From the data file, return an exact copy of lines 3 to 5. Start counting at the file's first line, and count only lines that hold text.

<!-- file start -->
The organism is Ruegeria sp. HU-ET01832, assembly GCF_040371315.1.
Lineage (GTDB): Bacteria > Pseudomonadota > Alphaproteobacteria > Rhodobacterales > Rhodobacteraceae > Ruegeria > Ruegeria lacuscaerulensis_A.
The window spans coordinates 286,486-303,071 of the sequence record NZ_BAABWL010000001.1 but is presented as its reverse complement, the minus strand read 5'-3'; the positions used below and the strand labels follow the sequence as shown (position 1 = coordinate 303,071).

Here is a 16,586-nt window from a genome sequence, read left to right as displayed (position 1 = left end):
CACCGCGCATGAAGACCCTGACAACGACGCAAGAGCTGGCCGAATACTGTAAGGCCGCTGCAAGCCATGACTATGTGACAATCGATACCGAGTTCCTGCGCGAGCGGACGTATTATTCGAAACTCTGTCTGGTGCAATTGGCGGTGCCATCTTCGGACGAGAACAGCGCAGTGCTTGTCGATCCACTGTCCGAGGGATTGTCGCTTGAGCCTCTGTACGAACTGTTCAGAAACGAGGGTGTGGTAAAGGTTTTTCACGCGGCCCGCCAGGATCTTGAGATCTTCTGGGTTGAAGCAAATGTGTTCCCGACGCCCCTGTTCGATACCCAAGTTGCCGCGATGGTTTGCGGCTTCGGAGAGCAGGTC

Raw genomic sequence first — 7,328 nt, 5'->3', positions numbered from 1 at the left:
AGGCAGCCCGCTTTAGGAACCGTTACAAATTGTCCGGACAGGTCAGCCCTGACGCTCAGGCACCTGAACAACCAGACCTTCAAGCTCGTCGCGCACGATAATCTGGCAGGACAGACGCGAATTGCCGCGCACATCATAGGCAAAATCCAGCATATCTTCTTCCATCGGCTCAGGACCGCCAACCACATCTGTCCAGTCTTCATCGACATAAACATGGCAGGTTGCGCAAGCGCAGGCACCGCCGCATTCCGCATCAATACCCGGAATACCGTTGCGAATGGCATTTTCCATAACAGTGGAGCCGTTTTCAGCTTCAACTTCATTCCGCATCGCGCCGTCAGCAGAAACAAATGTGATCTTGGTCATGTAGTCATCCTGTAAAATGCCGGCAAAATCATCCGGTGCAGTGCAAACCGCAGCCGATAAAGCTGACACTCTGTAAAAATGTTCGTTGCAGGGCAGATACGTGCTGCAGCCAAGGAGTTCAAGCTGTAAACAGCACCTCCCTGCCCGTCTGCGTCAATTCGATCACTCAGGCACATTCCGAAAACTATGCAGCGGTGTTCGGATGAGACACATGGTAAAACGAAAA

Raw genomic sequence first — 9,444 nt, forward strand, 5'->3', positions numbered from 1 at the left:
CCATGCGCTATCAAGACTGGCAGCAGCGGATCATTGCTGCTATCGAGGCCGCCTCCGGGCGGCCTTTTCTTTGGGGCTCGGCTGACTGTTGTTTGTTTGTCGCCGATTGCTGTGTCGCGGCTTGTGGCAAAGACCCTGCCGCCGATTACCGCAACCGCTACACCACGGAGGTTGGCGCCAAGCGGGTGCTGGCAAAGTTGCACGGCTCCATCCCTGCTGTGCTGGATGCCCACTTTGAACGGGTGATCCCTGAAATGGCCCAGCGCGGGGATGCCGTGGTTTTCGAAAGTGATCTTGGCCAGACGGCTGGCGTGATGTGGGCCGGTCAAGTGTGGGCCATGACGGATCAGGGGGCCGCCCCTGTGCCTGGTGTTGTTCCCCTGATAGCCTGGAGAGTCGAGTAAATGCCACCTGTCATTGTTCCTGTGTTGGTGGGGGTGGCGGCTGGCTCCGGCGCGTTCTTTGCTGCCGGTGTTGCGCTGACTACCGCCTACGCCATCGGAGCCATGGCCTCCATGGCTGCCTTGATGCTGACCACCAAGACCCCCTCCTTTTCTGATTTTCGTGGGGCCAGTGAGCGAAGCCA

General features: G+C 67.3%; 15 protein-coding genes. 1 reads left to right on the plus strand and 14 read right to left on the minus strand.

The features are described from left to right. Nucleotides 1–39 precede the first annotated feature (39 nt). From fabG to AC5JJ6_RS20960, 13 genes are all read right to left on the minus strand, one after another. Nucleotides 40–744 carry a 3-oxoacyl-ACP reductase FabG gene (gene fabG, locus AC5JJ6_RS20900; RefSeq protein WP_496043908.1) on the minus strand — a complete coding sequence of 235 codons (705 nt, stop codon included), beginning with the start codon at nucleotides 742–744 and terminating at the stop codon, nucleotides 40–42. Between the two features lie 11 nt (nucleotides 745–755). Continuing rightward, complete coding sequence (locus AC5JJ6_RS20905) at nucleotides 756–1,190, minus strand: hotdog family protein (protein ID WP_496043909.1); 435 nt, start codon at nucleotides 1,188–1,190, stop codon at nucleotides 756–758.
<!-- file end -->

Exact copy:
The window spans coordinates 286,486-303,071 of the sequence record NZ_BAABWL010000001.1 but is presented as its reverse complement, the minus strand read 5'-3'; the positions used below and the strand labels follow the sequence as shown (position 1 = coordinate 303,071).

Here is a 16,586-nt window from a genome sequence, read left to right as displayed (position 1 = left end):
CACCGCGCATGAAGACCCTGACAACGACGCAAGAGCTGGCCGAATACTGTAAGGCCGCTGCAAGCCATGACTATGTGACAATCGATACCGAGTTCCTGCGCGAGCGGACGTATTATTCGAAACTCTGTCTGGTGCAATTGGCGGTGCCATCTTCGGACGAGAACAGCGCAGTGCTTGTCGATCCACTGTCCGAGGGATTGTCGCTTGAGCCTCTGTACGAACTGTTCAGAAACGAGGGTGTGGTAAAGGTTTTTCACGCGGCCCGCCAGGATCTTGAGATCTTCTGGGTTGAAGCAAATGTGTTCCCGACGCCCCTGTTCGATACCCAAGTTGCCGCGATGGTTTGCGGCTTCGGAGAGCAGGTC